| Carburetor Q&A.....
Given that a four-barrel carburetor possesses something in the order of 200 components to allow it to function correctly, itís no wonder the average enthusiast has the odd question about how it operates and why. Words and phrases like atomization, vacuum signal, fuel-metering circuits, etc. can be a little bewildering. So, here are a few of the basics with several useful illustrations to help explain. This article contains information that applies to a wide range of V8-engined machines, from street cars to tow vehicles, and from oval track racers to drag strip cars.
1) Q. Is air pushed or sucked into a carburetor?
A. With the exception of forced induction systems (centrifugal supercharger, or turbocharger - where air is forced through the carburetor), air is drawn through the carburetor (sucked) by the engineís vacuum signal. The amount of air is determined by the strength of the vacuum signal.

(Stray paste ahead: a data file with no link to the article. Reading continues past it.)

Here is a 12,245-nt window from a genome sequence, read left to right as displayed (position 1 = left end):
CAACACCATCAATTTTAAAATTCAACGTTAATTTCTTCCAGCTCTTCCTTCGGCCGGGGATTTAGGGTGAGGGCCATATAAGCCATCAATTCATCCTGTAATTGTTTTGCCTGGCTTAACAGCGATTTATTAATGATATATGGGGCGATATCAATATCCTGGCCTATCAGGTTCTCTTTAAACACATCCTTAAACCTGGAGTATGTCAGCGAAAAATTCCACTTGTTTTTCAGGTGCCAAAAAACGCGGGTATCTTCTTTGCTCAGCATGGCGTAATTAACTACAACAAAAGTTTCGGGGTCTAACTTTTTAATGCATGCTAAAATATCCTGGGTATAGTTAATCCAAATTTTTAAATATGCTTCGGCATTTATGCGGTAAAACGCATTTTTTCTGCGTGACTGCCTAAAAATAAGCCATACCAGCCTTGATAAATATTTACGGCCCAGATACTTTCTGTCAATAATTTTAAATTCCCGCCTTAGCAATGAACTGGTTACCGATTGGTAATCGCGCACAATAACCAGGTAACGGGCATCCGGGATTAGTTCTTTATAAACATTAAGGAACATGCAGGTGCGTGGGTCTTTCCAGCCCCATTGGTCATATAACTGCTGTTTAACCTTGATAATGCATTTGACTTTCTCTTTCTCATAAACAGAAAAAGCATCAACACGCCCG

2) Q. What is the difference between the straight-leg venturi booster, the down-leg booster, and the annular-discharge booster? Also, when should one be used in preference to another, and how does it affect jetting?
A. A straight-leg booster
has, as its name implies, a straight leg, which protrudes from the body of the carburetor into the main venturi. Its discharge ring is situated slightly above the venturiís most effective zone. Its discharge ring is slightly above the venturiís most effective zone. The color red indicates the main fuel circuits, which connect with the main jets, the emulsion holes (blue) and the high-speed air bleeds located in the air entry on top of carburetor. The color yellow indicates the idle-fuel circuits, which connect with main-fuel wells, the idle-feed restrictors, the idle-air bleeds (also located in air entry on top of carb), and the idle-discharge ports and transfer slots in the baseplate.
B. A down-leg or drop-leg venturi booster
drops the discharge ring lower in the carburetorís main venturi where it operates in air of higher velocity, which draws mot="_blank">Barry Grant Inc.